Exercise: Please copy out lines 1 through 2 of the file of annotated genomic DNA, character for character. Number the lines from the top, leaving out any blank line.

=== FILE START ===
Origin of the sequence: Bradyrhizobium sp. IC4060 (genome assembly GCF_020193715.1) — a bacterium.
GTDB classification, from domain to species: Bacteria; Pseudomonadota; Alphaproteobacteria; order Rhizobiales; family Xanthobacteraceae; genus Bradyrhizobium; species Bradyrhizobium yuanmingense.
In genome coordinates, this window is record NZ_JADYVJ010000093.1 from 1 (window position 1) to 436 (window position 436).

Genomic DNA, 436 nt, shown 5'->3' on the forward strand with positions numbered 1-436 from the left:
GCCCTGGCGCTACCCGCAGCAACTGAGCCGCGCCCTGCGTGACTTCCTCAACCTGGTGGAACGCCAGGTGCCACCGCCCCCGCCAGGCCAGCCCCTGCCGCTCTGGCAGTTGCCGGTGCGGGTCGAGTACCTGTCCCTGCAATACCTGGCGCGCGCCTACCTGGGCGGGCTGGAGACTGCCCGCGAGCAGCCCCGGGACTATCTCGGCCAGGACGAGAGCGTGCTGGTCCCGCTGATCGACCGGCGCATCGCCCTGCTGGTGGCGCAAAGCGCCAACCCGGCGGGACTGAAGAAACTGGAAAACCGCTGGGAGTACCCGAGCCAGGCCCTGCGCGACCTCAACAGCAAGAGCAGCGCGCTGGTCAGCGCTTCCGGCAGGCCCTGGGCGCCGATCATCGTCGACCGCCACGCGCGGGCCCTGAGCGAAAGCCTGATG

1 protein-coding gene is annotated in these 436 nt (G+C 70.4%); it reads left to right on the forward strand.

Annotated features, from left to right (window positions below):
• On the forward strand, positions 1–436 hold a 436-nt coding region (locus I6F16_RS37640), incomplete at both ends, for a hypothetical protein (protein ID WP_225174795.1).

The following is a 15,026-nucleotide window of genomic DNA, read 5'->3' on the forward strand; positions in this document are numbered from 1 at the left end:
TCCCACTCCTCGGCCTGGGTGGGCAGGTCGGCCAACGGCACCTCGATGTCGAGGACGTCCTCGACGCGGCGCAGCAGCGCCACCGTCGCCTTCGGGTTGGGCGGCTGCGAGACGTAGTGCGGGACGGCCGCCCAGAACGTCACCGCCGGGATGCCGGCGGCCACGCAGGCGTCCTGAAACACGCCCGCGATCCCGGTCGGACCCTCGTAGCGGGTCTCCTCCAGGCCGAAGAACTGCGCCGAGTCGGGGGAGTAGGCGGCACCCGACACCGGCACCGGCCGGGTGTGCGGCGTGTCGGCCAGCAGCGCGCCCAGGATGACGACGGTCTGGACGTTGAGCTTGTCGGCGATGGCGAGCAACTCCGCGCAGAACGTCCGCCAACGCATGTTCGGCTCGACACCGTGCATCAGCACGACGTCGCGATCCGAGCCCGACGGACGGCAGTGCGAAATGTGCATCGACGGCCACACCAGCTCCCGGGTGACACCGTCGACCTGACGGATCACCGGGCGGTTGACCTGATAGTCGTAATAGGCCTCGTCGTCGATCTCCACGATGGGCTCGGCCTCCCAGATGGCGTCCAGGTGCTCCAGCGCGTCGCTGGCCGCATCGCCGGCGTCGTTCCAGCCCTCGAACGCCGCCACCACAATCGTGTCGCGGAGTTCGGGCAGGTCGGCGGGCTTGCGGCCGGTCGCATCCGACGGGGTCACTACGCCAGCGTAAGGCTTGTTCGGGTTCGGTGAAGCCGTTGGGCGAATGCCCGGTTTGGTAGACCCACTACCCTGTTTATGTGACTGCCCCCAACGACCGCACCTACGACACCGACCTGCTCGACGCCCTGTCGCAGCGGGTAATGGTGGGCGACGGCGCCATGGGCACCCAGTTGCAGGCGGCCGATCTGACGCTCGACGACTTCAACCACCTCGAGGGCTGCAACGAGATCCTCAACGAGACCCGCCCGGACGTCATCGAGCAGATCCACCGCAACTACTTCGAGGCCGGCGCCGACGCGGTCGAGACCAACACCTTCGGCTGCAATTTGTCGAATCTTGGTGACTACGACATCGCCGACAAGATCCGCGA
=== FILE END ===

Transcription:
Origin of the sequence: Bradyrhizobium sp. IC4060 (genome assembly GCF_020193715.1) — a bacterium.
GTDB classification, from domain to species: Bacteria; Pseudomonadota; Alphaproteobacteria; order Rhizobiales; family Xanthobacteraceae; genus Bradyrhizobium; species Bradyrhizobium yuanmingense.